“When you feel like things aren’t going your way, you have to fight your way out. That’s football. I’ve been there many times as a player and now as a coach, and the only way I know of is to Work your way out and work hard.”
We’re sitting in the stands at Goodison Park and Everton boss Frank Lampard is in a determined mood.
Still feeling the frustration of the decisions that went against his side through Stanley Park at Anfield last weekend, Lampard is clear in his belief in the quality of this Everton side and confident they will turn things around before the end. of the season.
But at the same time, he knows that only hard work will get them where they want to be on the final day.
This mentality was a hallmark of his playing career and he wants it to be the hallmark of the teams he leads.
After this afternoon’s training session at the stadium – which was held in front of the club’s sponsors and partners – Lampard quickly returned to the pitch alone, Common lengths of the Goodison pitch. “I wouldn’t call them shuttles,” he laughs. “I was more like a snail!” But it’s the mindset that counts.
“We have to have a very strong conviction,” he says. “When times are tough in terms of results and position, it’s important that you stay positive and know what you can do here and maybe things will work in our favor. We have to keep working in that Sens.”
Things aren’t getting any easier for Everton. After that tough test at four-time chaser Liverpool, they host Chelsea this Sunday.
Of course, for Lampard the game has added significance, given all he has achieved as a Chelsea player and his season and a half in charge. It will be his first clash against them since being sacked in January 2021, having finished in the top four and the FA Cup final in his debut campaign.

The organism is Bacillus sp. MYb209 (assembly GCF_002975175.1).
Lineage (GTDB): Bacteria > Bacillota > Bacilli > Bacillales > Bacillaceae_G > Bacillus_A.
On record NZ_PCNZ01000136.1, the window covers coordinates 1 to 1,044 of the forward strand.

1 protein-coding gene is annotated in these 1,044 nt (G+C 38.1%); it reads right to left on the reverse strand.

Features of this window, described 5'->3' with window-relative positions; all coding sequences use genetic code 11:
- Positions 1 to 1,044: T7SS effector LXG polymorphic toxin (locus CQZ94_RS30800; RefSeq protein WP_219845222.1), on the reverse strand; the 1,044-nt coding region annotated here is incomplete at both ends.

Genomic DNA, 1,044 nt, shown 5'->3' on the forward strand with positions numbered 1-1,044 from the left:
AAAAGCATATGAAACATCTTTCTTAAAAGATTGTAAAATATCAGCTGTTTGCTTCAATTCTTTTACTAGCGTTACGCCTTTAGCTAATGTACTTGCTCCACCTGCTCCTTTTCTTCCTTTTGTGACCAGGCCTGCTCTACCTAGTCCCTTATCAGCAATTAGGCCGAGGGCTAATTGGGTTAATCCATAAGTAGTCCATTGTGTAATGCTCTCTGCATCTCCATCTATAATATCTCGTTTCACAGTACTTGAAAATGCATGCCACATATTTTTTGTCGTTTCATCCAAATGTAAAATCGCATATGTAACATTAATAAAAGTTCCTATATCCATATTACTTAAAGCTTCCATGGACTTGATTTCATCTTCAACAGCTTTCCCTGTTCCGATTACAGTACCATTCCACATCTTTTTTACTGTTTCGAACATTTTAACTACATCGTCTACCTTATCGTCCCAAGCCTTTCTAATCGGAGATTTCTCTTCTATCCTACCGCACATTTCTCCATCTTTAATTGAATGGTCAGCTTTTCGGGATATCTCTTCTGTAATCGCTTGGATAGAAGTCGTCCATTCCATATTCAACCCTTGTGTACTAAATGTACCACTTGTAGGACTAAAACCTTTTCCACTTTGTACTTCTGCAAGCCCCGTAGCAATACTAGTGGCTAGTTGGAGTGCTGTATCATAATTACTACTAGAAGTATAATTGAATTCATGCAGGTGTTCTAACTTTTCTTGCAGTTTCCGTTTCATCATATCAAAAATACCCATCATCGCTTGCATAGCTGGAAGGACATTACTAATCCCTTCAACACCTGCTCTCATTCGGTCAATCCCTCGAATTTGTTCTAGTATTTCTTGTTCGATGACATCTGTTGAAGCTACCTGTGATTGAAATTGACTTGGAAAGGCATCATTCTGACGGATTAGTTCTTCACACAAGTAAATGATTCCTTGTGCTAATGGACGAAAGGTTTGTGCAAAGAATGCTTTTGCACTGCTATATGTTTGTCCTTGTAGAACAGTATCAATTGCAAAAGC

Will this familiarity be an advantage? “I don’t know,” he smiles. “It means you understand their quality and how they play because I’ve worked with most players up close and seen the things they can do. Maybe that helps a bit – but I don’t. I can tell after the game if it works in practice.”
Undoubtedly, however, Lampard played an important role in the development of two of Chelsea’s most important players: Reece James and Mason Mount. He gave them both their senior debuts at Chelsea and they became key figures at the club.
Mount is Chelsea’s top scorer and assist provider this season, while Thomas Tuchel, speaking after the 1-1 draw at Man Utd on Thursday, reflected on what could have been this season if the standout right-back James hadn’t struggled with injuries this term.
Lampard’s pride in what the pair achieve is evident.
“They’re great guys, really, really talented boys,” he says. “Nice attitudes, each in their own way, and I’m very happy for them because I know how they are as guys.
“I have a close relationship with these two guys in particular and others I worked with there – Tammy [Abraham] went his own way, Billy Gilmour and Fikayo [Tomori] and it was a real pleasure to work with these players at the club.
“It’s great to see, I wish them very well in their careers and I have absolute certainty that they will succeed thanks to their way of being. Even if they have a lot of talent, they have a great desire to be the best players and they are already there now.”
Lampard has another young starlet in his ranks at Everton. The future of 21-year-old Anthony Gordon was unclear during his time under Carlo Ancelotti and a disappointing loan spell at Preston in the Championship. But he started 11 of Lampard’s 12 Premier League games in charge and showed the bite and drive the Evertonians were desperate to see at Anfield.
“I was really impressed,” said Lampard, when asked how local boy Gordon had risen to the challenge. “He’s becoming more of a man, more of a leader with every game, every day. His dedication and talent are enormous.
“His feeling for the club, passing it on at such a young age is something quite special. I love working with him, I love him as a player. There are things he wants to improve and he can improve and that’s absolutely normal in terms of development. But what he’s doing for us right now is an absolutely huge player.”